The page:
Nate Reads: Bookshops & Bonedust by Travis Baldree


Getting this out of the way real quick for the TL;DR crowd. Not a bad book, but its predecessor is so much better in about every way.

I heard about Legends and Lattes on Words About Books 2 years ago and the premise was so interesting to me that I picked the book up myself and finished it in the span of 18 hours or so, only pausing to sleep. I was invested with the general premise of settling down from the D&D adventuring life to start a coffee shop. The characters were fun and interesting and the book could be summed up in one word: cozy.

Here we are now at a prequel: Bookshops and Bonedust. It’s about a younger Viv setting up a bookshop, only this time it isn’t her shop but a townsfolk whom she befriends. There’s a love interest, the gnome from the first book meets Viv for the first time here, there’s the gruff man-of-few words character, and there’s a cool animated bone monster (the “bonedust” in the “bookshops and bonedust”).

The difficulty comes in the form of this being a prequel. I already know Viv settles down a few decades from this book and I know that the love interest in this book isn’t going to be her long-term partner. So there’s never any suspense on whether or not Viv will decide to stay, we know she won’t. It also can’t just be about getting the bookshop up and going or it risks being a retread of the first book. In an attempt to mitigate that particular problem there’s a plot involving a deadly necromancer that threatens to destroy the town with an army of undead.

Note I didn’t say “subplot” I’ve seen that word thrown around in other reviews. There’s nothing “sub” about this plot,it’s just a second plot running in tandem. As a result this book has a problem with serving two masters. It’s not a straight-up D&D-style adventure book because it has a lot of “let’s hang out in the town and let’s spruce up this old bookshop” story. It’s not a straight-up cozy book like its predecessor because there comes a point where the shop is taken care of and we still have to fight the boss. Oftentimes one plot will need to pause for a moment for the other plot to progress and it’s a little clunky as a result. Toward the end I found myself wanting the bookshop to just go away so we can focus entirely on this necromancer plot and I’m sure that I’m not the only one. Just as I’m sure there were many people who wanted another cozy book who were annoyed by the necromancer plot being so prominent.



I hesitate to say “original ideas” because, well, it’s part D&D adventure and part first-book. Still I will say that the ideas are certainly present and developed. There was one part of the book that I didn’t think was well-executed but it was just one chapter. It’s where Viv and Galena go hunt some beasts in another town when there’s a necromancer bearing down on them. Viv has every reason not to go. She thinks the moment she leaves either Rackham will show up to collect her, or the necromancer will attack the town. But she leaves anyway. I kind of think this was supposed to be Viv shirking her domestication? Like she needed to get out and do some mercenary work for fear she would actually want to settle down? If that’s the case I think it failed to communicate that properly. If that wasn’t the case then Viv was just an idiot because the Necromancer attacked immediately after they left town.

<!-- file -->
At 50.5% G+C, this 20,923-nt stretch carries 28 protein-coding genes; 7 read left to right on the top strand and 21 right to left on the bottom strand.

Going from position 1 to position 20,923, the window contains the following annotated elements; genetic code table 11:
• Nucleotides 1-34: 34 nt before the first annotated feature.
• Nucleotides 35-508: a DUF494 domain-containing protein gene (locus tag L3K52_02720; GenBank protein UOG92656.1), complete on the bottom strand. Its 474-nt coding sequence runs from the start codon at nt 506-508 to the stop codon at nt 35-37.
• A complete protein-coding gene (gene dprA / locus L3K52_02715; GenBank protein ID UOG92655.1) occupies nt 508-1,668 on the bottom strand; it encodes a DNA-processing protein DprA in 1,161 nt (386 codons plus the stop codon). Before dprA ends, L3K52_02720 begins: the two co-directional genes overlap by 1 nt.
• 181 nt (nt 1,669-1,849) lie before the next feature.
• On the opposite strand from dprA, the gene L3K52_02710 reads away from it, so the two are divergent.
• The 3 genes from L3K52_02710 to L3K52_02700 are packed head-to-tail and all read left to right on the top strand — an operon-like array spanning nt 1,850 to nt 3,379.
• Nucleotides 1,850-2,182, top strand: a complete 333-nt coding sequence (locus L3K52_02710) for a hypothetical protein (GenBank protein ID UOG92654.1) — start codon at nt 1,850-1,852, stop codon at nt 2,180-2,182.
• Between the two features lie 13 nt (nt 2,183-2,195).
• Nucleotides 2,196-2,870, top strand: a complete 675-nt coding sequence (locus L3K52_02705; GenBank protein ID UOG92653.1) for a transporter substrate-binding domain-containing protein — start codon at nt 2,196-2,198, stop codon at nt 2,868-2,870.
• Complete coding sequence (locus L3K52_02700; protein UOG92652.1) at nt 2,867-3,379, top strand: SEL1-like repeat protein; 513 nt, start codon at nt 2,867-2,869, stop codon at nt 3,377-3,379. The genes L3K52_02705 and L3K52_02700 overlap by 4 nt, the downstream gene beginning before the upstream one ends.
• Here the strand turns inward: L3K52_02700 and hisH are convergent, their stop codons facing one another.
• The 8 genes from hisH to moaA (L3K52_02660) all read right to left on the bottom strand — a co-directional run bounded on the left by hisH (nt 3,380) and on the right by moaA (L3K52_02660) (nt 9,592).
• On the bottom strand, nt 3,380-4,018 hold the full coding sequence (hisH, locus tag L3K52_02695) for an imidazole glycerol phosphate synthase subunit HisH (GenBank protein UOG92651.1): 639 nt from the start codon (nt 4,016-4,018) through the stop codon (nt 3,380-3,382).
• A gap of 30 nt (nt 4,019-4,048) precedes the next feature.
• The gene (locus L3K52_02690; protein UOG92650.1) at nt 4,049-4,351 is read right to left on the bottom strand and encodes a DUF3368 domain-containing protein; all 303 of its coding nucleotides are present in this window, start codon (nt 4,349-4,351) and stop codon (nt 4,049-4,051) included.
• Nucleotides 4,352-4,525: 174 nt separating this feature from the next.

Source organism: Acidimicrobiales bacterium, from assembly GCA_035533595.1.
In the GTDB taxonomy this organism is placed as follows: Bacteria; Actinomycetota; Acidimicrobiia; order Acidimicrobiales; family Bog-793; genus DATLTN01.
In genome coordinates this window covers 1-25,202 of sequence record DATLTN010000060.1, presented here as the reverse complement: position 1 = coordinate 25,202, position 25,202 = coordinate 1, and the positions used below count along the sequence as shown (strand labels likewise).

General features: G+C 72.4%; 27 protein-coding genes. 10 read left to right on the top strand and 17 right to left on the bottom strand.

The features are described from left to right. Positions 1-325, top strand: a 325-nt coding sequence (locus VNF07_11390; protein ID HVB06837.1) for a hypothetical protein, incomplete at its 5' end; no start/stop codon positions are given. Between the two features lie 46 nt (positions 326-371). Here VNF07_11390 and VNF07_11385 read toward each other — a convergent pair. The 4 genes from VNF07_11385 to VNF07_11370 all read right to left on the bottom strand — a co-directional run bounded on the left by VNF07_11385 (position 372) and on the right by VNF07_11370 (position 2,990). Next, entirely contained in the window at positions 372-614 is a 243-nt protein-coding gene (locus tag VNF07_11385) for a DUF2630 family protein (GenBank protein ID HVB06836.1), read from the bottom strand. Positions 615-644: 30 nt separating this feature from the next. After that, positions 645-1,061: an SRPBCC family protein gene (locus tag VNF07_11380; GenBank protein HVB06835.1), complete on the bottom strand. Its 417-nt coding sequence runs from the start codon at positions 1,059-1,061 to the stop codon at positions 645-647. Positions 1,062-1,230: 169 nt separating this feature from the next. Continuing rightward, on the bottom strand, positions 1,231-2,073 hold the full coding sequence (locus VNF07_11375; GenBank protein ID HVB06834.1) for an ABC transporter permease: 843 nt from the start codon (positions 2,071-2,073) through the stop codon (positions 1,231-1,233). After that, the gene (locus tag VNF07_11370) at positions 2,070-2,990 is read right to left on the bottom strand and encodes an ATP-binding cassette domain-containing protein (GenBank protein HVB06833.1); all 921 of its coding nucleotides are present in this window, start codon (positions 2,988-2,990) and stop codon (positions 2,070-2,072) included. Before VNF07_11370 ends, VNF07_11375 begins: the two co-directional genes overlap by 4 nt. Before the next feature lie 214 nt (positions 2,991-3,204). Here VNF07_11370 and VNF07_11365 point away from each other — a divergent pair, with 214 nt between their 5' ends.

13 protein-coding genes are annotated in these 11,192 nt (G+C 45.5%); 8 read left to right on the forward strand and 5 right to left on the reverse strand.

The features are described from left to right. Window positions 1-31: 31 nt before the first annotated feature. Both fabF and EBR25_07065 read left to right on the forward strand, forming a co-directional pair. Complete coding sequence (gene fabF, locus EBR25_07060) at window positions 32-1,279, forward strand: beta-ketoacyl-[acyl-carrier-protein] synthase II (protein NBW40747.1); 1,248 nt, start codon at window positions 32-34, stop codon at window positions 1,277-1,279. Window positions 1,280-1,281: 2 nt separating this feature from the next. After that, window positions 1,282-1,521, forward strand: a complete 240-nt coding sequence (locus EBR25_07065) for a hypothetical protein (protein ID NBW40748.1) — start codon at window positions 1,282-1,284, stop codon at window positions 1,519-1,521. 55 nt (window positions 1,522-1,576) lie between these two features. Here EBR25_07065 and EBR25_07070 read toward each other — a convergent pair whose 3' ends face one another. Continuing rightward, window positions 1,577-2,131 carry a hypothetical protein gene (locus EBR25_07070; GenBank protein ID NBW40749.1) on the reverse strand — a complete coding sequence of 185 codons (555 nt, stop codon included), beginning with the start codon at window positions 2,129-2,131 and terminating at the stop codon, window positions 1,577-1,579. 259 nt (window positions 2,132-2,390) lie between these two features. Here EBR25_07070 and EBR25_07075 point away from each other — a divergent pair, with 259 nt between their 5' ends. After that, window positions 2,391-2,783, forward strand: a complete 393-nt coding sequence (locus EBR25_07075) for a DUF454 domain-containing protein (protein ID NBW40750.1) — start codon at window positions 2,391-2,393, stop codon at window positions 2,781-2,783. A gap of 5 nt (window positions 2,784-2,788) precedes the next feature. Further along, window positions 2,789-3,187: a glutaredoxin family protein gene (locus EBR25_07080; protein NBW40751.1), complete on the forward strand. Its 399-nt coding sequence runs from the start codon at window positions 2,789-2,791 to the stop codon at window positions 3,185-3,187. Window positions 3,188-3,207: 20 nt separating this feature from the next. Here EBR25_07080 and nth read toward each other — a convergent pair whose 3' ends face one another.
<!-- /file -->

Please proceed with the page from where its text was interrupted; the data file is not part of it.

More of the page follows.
Speaking on the two plots again:I think both plots are well-executed themselves and wouldn’t take away points for that. The points will come off in other categories though such as…


Here’s where having two plots that have to stop so the other one can proceed, come back to bite the book. The pacing suffers as a result. I often wanted people to stop worrying about the stupid book store and start figuring out how they were going to handle this existential threat of an army of undead. Okay I get it’s sad you and this dwarf girl you just met are trying to get the most out of the time you have left but like… you’re both gonna die if you don’t prepare.

I think this is going to be a major problem with a lot of people like I said. You’re either here for another book like Legends and Lattes and it’s annoying to see this Necromancer story OR you’re interested in a new story and this bookshop business is taking up a lot of page time. Either way I don’t think the book can fully make any one person happy.


Travis Baldree is a really impressive writer. I don’t usually stop to write down a phrase or a way of describing something but I did that a few times in Baldree’s work. I think this is strong evocative stuff and his characters are all interesting and easily distinguished from one another..


I have a generally favorable opinion of the book. Just again there were bits that didn’t work for me. I do hope that next time Baldree sets something in this universe that we see a different character. It could be a totally different person or someone who is Viv-adjacent but I feel that her story is nicely wrapped up. I could be wrong, of course, but it would allow him a little more freedom and wouldn’t risk retreading old ground.


All-in-all I think I can still recommend this book to most people. If you liked Legends and Lattes you’ll probably like this (albeit with diminishing returns I think). If you’re interested in a fantasy book you can do a whole lot worse than this one. I don’t think it has quite the wide appeal as its predecessor but I would still recommend it to a genre audience.

Final Score 76/100 (Average Score = 76/100 so this is a solid title)

Nate Creed

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